1870    January 20    Ran excursions for Christchurch people to observe the Flying Squadron, the naval force under the command of Admiral Hornby.

1870s    Windy weather interfered with the ships trading to Le Bons Bay.  On one occasion the Mullogh and the Tongariro were both weather-bound in the bay.  An Easterly gale was blowing with heavy rain and the falling barometer promised worse to come.  With a full load of timber the captain of the Mullogh decided to raise steam and make a run for Sumner.  After battling the elements for two hours he found himself off the Bar with no pilot on duty.  Faced with the choice of riding out the storm at sea or risking the bar-crossing unaided, he chose the latter, fortunately without mishap.

1873    September 23    Berthed at the Scew-Pile Jetty where she was unloading cargo from the 1,415 ton Carisbrooke Castle, which was anchored in the stream.

1874    March 11    A barque was signalled from the South, and on the arrival of the Mongal, the captain reported the vessel to be the Dilharree.  Shortly after 2 p.m. the Health Officer and Emigration Commissioners, accompanied by His Honor the Superintendent, T. Maude Esq and others left in the Mullogh, and arrived alongside the ship.

1874    July 3    The ship Dunedin of 1,200 tons, arrived from Glasgow, with 500 immigrants.  She anchored on Thursday night some four miles outside the Heads.  Yesterday at 3 p.m., the Commissioners and Health Officer, accompanied by his Honour the Superintendent, left the wharf in the Mullogh and proceeded down to the ship, which was at that time laying at anchor; but when the steamer arrived alongside she was underway, the wind blowing fresh from N.E., and a flood tide.  The steamer at once took her in tow, and brought her up to an anchorage at 7.15 p.m.

1875    July 23    The White Rose, which was built in Quebec in 1874, got under way and with the assistance of the tug Mullogh came up to an anchorage off Stoddart Point.

1878    July 20    She also made several trips to Hokitika with supplies for the early gold miners.  On this occaision, whilst under the command of Severio Vernazon, she stranded on the North Spit of the Hokitika River as a consequence of a side-rod of the engine breaking when the vessel was crossing the bar.

Mullogh at anchor in 1893 (lower right).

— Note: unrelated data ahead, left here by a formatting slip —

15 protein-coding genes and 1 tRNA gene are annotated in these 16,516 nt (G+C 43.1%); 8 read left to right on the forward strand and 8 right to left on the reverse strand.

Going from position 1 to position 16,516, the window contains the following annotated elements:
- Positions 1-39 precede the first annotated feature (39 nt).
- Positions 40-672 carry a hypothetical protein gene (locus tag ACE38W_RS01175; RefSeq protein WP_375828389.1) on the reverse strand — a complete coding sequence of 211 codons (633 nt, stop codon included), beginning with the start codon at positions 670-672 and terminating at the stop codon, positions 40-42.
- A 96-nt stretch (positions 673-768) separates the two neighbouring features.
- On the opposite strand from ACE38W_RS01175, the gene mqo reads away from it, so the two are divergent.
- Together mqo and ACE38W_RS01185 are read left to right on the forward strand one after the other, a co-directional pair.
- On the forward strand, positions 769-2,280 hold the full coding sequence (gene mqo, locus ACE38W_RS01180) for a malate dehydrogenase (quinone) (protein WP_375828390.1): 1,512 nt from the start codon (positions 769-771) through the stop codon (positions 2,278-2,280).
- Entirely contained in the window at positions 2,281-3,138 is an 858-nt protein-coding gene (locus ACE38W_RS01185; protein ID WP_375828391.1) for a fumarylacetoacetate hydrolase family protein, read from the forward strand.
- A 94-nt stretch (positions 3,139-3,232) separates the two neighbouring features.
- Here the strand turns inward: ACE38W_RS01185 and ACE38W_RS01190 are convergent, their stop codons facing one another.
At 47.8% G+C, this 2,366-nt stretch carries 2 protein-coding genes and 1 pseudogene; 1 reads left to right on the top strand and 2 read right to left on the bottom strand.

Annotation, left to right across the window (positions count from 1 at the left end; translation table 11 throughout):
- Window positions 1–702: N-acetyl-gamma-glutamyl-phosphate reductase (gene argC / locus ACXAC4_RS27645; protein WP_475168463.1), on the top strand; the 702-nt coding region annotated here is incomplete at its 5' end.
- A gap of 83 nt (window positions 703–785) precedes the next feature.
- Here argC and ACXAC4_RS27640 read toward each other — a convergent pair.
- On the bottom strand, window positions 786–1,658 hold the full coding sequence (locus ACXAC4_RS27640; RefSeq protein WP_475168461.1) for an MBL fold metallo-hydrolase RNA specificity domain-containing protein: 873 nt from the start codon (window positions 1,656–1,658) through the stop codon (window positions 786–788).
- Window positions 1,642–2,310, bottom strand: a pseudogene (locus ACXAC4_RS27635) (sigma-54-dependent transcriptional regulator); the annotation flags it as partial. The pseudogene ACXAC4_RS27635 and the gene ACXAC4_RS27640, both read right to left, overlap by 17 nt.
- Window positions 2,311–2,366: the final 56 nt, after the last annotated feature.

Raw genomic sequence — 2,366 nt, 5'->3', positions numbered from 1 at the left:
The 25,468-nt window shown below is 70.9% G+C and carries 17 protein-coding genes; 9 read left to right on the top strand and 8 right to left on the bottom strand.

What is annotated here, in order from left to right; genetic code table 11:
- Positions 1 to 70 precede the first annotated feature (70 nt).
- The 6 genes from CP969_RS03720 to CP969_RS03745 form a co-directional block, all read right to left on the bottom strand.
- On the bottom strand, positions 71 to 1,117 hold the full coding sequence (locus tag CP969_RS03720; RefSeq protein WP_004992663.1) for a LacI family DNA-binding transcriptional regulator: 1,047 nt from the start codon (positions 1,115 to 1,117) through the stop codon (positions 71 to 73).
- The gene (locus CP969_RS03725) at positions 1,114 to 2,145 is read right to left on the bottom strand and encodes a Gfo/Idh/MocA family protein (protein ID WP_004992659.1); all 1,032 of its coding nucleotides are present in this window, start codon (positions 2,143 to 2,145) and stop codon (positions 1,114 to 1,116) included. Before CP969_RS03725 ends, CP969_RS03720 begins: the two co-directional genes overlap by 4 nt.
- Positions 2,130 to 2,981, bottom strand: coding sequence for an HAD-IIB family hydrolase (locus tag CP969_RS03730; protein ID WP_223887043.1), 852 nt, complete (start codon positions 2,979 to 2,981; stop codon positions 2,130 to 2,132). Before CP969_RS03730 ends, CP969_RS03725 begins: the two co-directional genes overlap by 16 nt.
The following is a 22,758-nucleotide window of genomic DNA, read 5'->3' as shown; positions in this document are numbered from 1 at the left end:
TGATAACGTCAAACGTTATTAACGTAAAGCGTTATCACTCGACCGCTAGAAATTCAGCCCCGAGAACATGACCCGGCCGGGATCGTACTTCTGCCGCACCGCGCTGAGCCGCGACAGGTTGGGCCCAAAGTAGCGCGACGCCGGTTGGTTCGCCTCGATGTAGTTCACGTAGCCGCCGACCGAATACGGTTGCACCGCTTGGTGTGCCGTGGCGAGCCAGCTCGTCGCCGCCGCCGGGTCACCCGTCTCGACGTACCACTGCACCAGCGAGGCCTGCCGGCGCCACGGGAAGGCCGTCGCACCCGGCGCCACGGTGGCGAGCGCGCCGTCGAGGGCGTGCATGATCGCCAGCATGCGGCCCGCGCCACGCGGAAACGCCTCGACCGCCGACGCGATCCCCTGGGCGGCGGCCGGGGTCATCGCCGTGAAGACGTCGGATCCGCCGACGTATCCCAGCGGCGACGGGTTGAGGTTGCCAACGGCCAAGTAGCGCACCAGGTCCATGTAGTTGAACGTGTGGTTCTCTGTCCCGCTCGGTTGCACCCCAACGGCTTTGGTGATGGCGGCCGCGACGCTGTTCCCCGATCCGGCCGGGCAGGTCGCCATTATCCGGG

1900    William Rueben Cooksley (1861 - 1933) a Publican of the British Hotel at Lyttelton bought the Mullogh and converted her into a fishing boat, she fished out of Lyttelton and also the port of Timaru until 1915.

1904    November 4    Nineteen hull plates were replaced prior to a survey. A subsequent Marine Department declaration indicates a change of ownership to David John Wildey, with M. J. Kay as Master.

1905    The Crankshaft, tailshaft and some bulwarks were replaced.

1906    The Deckhouse and some decking replaced.

1909    November 18    In the Lyttelton Graving Dock for her annual survey.

1910    November 11    Funnel replaced prior to survey. At this time a crew of five was headed by Arthur Tomlinson as Master and the owner was Samuel Buckingham.

1916    Reputed to have been ordered out of the inner harbour as a derelict.  There was some interest shown at the time by Harland and Wolff in shipping the Mullogh back to Belfast, Northern Island, for restoration, but this plan never eventuated, due mainly to the intervention of World War I.

1917    Based at the Governor's Bay wharf.

1922    May 9    Improvements to the equipment of the ship's boat indicate that she was still in survey at this time.

1923    Stripped and beached on Quail Island, where she lies today with her second boiler still in place.

A newspaper photograph from 1927 or 1928
captioned: "Superannuated - The S. S. Mullogh"

Above: photographed in 1936
with the remains of the steam lighter Lyttelton beached in 1907 (right).

The following sequence of six photographs were taken in the early 1980's by James Turner. Enlarged copies open in a new browser window.

Bow views

A Bow and two stern views




A portion of the ship's Teak rail is now in the Lyttelton Museum.

2001    August 23    It is understood that Brian Lintott, director of the Ferrymead Heritage Park at Heathcote, Christchurch, has sought to have the vessel moved from the designated archaeological site on Quail island to Ferrymead to be conserved for display.  However, it is reported that the New Zealand Department of Conservation will probably not allow this to happen.

A feasibility study by Lincoln University students is now in progress.  It is evaluating a proposal for the construction of a replica of the historic vessel at the Ferrymead Heritage Park.  Expressions of interest are now being sought from potential sponsors and builders.


Thanks to James Turner, the Lyttelton Museum, Steven McLachlan (specialist in Maritime Covers) and Marcus Castell

This page is part of the Historic Hulks and Wrecks of Lyttelton Harbour section of the